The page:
Budget 2022: High earners to contribute more as taxes on personal income, property and luxury cars go up
February 18, 2022
- Finance Minister Lawrence Wong said there is room for those who earn more to contribute more
- Wealth taxes, he said, help to recirculate a portion of the wealth stock into the economy
- Changes to the property tax will not affect 93 per cent of owner-occupied property, including all HDB flats
SINGAPORE — Singapore’s wealthiest will have to pay higher income taxes as well as higher taxes on their luxury properties and cars, Finance Minister Lawrence Wong said on Friday (Feb 18), as they are being called on to help build a fairer society.
In his Budget speech, Mr Wong noted that “there is room for greater progressivity, so that those who earn more, contribute more”.
Wealth taxes play an important part of the tax system, he added.
“Apart from generating revenue, they also help to recirculate a portion of the wealth stock into our economy, and in so doing, mitigate social inequalities.
Here is a summary of the changes to taxes on the wealthy:
PERSONAL INCOME TAX
At present, the portion of chargeable income in excess of S$320,000 is taxed at 22 per cent.
With effect from the Year of Assessment 2024, the top marginal personal income tax will be raised.
Portion of chargeable income and the respective tax
- In excess of S$320,000 up to S$500,000 — 22 per cent
- In excess of S$500,000 up to S$1 million — 23 per cent
- In excess of S$1 million — 24 per cent
Mr Wong said this increase is expected to affect the top 1.2 per cent of personal income taxpayers, and will raise S$170 million of additional tax revenue per year.
Property taxes, Singapore’s current principal means of taxing wealth, will be increased in two steps from 2023.
For owner-occupied residential properties, the property tax for the portion of annual value in excess of S$30,000 will be increased from the current range of between 4 and 16 per cent to between 6 and 32 per cent.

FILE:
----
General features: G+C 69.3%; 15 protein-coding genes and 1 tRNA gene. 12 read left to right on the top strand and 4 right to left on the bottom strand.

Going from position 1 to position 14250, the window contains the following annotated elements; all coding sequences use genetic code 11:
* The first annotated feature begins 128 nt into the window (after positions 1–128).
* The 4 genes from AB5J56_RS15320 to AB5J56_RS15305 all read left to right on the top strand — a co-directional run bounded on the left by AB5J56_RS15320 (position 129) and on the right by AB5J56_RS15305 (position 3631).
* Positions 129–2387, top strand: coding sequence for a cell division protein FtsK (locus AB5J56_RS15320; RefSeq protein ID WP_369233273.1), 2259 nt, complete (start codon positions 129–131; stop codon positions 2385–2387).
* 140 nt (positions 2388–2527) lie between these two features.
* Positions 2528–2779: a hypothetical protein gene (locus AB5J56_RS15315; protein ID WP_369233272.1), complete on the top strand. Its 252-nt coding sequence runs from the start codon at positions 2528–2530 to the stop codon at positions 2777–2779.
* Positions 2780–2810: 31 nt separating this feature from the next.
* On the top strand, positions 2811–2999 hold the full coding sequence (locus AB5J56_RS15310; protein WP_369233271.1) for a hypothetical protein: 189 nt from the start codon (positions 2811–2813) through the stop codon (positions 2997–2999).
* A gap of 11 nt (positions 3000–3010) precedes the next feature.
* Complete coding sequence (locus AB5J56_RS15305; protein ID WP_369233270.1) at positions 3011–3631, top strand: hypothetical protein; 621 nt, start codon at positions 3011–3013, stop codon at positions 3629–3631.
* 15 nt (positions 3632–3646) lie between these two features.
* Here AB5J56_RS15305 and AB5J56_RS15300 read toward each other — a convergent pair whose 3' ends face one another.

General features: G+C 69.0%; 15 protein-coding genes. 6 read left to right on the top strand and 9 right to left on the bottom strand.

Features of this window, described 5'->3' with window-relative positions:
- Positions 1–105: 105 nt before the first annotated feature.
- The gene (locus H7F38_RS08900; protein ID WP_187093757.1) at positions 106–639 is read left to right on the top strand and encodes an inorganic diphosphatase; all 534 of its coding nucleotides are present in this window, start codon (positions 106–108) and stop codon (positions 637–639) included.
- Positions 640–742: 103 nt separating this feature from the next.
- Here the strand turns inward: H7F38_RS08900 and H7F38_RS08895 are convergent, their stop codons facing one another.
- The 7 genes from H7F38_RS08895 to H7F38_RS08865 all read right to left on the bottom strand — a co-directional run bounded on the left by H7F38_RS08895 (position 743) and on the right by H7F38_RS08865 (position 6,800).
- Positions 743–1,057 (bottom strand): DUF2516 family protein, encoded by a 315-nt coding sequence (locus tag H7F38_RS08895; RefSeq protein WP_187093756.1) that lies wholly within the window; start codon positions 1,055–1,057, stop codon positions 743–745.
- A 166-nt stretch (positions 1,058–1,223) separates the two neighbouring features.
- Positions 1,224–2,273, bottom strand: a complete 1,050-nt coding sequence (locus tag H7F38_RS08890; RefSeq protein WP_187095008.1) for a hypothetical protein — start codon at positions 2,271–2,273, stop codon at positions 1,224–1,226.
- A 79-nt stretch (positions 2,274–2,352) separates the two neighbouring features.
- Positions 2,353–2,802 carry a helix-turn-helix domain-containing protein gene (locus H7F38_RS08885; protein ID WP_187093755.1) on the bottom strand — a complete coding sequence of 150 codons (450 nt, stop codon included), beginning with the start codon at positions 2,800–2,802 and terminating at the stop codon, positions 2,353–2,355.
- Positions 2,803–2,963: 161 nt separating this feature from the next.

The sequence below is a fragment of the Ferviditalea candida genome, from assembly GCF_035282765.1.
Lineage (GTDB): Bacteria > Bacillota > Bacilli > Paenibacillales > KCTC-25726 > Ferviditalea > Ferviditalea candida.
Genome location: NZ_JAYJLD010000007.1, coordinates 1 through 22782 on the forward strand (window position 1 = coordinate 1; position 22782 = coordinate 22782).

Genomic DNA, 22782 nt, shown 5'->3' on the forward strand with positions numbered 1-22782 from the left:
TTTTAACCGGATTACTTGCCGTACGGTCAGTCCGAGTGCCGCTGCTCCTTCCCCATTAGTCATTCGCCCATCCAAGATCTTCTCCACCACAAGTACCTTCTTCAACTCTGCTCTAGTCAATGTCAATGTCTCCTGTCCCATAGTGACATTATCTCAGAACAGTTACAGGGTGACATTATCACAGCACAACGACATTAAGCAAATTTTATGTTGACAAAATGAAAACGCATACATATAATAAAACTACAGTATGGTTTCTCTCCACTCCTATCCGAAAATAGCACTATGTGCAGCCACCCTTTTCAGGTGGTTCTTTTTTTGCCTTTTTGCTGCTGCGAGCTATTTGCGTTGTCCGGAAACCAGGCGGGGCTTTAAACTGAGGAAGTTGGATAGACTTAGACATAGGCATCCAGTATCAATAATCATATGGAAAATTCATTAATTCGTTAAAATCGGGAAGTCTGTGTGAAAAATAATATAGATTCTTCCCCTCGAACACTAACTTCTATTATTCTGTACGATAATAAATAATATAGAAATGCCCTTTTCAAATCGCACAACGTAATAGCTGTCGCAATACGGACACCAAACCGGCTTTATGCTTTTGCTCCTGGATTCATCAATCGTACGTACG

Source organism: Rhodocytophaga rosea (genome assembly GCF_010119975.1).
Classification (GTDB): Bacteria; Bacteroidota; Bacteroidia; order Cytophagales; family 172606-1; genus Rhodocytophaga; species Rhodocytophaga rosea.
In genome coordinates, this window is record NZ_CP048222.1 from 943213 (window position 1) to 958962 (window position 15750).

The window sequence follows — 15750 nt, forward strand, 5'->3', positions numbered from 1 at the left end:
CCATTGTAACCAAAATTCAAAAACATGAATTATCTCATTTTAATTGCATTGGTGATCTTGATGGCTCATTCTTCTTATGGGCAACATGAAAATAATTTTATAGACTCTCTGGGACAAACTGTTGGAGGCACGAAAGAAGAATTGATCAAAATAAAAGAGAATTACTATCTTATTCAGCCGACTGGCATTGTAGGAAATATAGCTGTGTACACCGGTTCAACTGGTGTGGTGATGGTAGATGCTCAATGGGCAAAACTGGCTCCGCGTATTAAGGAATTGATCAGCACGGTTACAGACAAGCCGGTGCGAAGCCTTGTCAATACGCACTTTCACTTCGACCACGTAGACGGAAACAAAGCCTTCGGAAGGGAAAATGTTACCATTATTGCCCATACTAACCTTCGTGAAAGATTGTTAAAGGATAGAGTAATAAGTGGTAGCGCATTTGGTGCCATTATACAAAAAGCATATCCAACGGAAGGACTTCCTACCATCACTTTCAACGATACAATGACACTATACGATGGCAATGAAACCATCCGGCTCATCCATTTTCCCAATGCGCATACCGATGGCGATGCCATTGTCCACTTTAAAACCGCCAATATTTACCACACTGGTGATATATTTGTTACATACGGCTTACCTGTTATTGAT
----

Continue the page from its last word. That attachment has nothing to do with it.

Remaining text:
The Ministry of Finance said 93 per cent of owner-occupied property — such as all Housing and Development Board flats, most condominium apartments and low-value landed property — will not be affected.
For non-owner occupied residential properties, including investment properties, the current tax rates that range between 10 and 20 per cent will be increased to 12 and 36 per cent.
When fully implemented, Mr Wong said the changes will raise Singapore’s property tax revenue by about S$380 million per year.
A new tier for the additional registration fee (ARF) will be introduced for cars at a rate of 220 per cent for the portion of open market value in excess of S$80,000.
The following are the new ARF rates:
- First S$20,000 — 100 per cent
- Next S$30,000 — 140 per cent
- Next S$30,000 — 180 per cent
- Above S$80,000 — 220 per cent
Mr Wong said the new rates will apply to all cars registered with certificate of entitlement (COE) obtained from the second COE bidding round this month.
The additional ARF, said Mr Wong, is expected to generate an additional S$50 million in revenue per year.